Contact: Mike Fraser, (518) 455-3751
When it comes to the business of Albany, it is essential to draw a distinction between rhetoric and reality. In no area is that more apparent than the state's economic-development efforts.
Lofty promises, theatrical presentations, and gimmick initiatives haven't done enough to cure what ails New York State's notoriously sour business climate. While some in Albany are quick to claim the environment is improving, the voices that carry far more weight come from those who face the challenges every day.
UPSTATE BUSINESS LEADERS KNOW BETTER
A recent poll released by the Siena Research Institute tells a more accurate story than much of what we've heard from the state's economic-development officials.
A survey of Upstate CEOs indicated that the vast majority are skeptical about what's being done to improve conditions in New York. The poll showed 61 percent feel that Albany is doing a poor job of creating a successful business environment. In addition, 84 percent of respondents do not believe state government will improve the business climate in the coming year.
As the only legislative leader who has owned and run a company, I understand the pessimism from Upstate CEOs. For too long, New York's taxes, fees and regulations have put our state at a competitive disadvantage and limited the ability of job creators to succeed. We don't need another economic-development gimmick that rewards a select few. New York needs a commitment to permanent policy changes and eliminating costly burdens that keep our economic environment among the worst in the country.
TIME TO GET RID OF THE GIMMICKS
Among the numerous proposals in the governor's Executive Budget is a total re-boot of his signature economic development measure. What was once billed as a "game-changing," "transformative" initiative, START-UP NY, has failed to live up to its promise. Despite $53 million in taxpayer-funded advertising, the measure has produced a paltry 408 jobs. Now, as part of the governor's Executive Budget proposal, START-UP NY is undergoing a dramatic overhaul that even includes a name change.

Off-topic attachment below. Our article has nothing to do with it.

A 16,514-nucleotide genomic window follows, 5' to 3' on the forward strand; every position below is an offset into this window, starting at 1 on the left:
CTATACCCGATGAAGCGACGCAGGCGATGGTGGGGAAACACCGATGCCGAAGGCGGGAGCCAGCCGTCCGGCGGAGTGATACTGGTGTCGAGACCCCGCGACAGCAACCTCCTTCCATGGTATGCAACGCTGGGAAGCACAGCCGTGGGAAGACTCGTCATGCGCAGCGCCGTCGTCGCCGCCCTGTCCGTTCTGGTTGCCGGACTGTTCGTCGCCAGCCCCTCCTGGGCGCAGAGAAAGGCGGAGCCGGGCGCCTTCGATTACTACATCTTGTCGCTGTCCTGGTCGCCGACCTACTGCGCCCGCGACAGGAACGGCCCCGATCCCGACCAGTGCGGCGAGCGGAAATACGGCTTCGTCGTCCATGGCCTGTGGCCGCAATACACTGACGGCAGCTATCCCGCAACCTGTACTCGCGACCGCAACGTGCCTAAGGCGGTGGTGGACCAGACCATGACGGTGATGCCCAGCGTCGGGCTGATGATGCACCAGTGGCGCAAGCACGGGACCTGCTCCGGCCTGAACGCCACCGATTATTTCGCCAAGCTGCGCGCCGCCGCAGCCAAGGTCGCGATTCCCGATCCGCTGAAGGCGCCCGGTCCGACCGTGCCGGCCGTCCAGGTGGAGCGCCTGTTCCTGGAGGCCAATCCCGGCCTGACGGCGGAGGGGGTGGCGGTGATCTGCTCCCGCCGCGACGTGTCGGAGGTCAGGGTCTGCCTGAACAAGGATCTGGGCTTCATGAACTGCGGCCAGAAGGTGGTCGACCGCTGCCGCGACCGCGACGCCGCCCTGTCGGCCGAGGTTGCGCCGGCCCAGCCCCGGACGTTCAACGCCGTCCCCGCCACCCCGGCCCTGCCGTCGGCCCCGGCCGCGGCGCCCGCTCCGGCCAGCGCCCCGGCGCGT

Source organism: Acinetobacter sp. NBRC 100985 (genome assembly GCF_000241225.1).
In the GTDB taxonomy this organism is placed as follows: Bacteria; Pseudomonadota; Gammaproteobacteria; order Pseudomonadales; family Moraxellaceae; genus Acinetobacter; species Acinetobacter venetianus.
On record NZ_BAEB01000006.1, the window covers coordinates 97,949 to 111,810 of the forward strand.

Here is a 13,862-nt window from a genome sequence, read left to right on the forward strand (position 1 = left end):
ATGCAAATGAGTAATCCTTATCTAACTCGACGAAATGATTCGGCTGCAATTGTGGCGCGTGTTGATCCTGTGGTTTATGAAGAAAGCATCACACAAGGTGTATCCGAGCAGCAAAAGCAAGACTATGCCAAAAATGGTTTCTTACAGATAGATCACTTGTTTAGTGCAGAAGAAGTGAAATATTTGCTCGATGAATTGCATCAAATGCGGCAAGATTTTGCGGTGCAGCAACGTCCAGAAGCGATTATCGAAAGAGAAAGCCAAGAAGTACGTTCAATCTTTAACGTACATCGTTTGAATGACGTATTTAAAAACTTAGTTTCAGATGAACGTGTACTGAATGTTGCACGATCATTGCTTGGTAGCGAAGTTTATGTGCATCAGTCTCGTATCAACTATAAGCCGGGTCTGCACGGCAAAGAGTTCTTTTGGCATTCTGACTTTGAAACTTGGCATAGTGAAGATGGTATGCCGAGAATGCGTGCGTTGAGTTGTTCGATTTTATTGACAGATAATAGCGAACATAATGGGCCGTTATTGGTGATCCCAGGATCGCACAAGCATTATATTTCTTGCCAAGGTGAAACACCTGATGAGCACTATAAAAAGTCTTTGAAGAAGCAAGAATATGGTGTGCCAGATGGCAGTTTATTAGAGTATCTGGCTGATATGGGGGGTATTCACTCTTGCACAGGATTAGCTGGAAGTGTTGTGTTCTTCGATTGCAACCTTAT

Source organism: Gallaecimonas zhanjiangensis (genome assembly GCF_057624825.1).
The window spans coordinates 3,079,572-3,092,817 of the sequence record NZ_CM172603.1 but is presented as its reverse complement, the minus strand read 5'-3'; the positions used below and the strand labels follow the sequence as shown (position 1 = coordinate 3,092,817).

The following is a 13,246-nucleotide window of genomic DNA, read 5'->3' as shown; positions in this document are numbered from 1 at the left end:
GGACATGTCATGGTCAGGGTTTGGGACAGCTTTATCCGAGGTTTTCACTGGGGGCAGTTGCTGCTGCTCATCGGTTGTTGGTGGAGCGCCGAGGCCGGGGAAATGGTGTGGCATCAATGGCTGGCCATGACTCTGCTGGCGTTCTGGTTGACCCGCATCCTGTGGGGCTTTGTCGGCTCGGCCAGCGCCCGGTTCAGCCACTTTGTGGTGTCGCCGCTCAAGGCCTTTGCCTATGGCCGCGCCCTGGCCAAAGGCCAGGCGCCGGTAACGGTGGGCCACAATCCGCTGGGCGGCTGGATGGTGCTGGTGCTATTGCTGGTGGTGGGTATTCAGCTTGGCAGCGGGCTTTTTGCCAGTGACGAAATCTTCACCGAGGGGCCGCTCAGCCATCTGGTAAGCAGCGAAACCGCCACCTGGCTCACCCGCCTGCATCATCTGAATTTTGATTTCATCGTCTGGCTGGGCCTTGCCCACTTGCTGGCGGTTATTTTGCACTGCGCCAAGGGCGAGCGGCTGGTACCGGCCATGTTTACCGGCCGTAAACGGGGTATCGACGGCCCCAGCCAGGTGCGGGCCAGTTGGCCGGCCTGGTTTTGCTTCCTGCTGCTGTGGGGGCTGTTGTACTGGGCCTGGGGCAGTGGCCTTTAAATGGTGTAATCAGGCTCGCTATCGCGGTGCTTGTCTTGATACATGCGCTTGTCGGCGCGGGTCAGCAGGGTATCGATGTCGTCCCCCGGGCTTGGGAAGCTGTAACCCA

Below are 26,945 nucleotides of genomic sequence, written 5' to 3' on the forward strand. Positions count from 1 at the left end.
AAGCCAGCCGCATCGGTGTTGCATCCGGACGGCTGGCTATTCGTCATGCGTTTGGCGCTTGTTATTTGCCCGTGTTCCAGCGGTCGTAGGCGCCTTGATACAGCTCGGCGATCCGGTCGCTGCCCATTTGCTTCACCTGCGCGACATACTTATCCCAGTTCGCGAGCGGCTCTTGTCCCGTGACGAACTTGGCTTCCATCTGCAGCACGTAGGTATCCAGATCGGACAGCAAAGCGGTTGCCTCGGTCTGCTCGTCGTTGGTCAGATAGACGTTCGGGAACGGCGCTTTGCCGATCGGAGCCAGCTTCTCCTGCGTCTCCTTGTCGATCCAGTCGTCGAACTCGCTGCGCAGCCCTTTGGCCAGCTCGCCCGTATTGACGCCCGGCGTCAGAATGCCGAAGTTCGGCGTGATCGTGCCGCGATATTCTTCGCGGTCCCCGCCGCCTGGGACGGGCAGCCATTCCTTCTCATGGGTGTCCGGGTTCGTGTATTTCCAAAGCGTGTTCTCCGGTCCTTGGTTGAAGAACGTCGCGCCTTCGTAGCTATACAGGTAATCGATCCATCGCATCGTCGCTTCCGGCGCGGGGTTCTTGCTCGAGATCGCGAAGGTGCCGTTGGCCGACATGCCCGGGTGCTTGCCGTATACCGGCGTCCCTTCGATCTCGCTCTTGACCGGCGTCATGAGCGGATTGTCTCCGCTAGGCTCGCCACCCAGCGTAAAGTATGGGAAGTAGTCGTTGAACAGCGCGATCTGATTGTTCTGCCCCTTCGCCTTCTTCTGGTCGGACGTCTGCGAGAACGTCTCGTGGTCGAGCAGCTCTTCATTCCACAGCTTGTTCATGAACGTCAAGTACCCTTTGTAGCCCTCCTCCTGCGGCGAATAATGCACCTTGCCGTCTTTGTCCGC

The "Excelsior Business Program" will have significantly lower expectations than START-UP NY once did. The rebranded effort requires participating businesses to create only one net new job in its first five years of operation. It is only available to businesses with 25 employees or fewer. It scales back public reporting requirements.
This is a dramatic shift from START-UP NY's initial rollout, when the governor claimed that, "companies are lining up for the launch of START-UP NY." And it's curious that a program that Empire State Development Commissioner Howard Zemsky declared "a success" would need such a major reorganization if it was truly working.
A new coat of paint isn't going to save START-UP NY, and piecemeal programs won't make a dent in the state's punishing business environment. We need permanent fixes and sweeping policy changes. Most importantly, we need to move toward dealing with the reality instead of offering more rhetoric.
What do you think? I want to hear from you. Send me your feedback, suggestions and ideas regarding this or any other issue facing New York State. You can always contact my district office at (315) 781-2030 or e-mail me at firstname.lastname@example.org.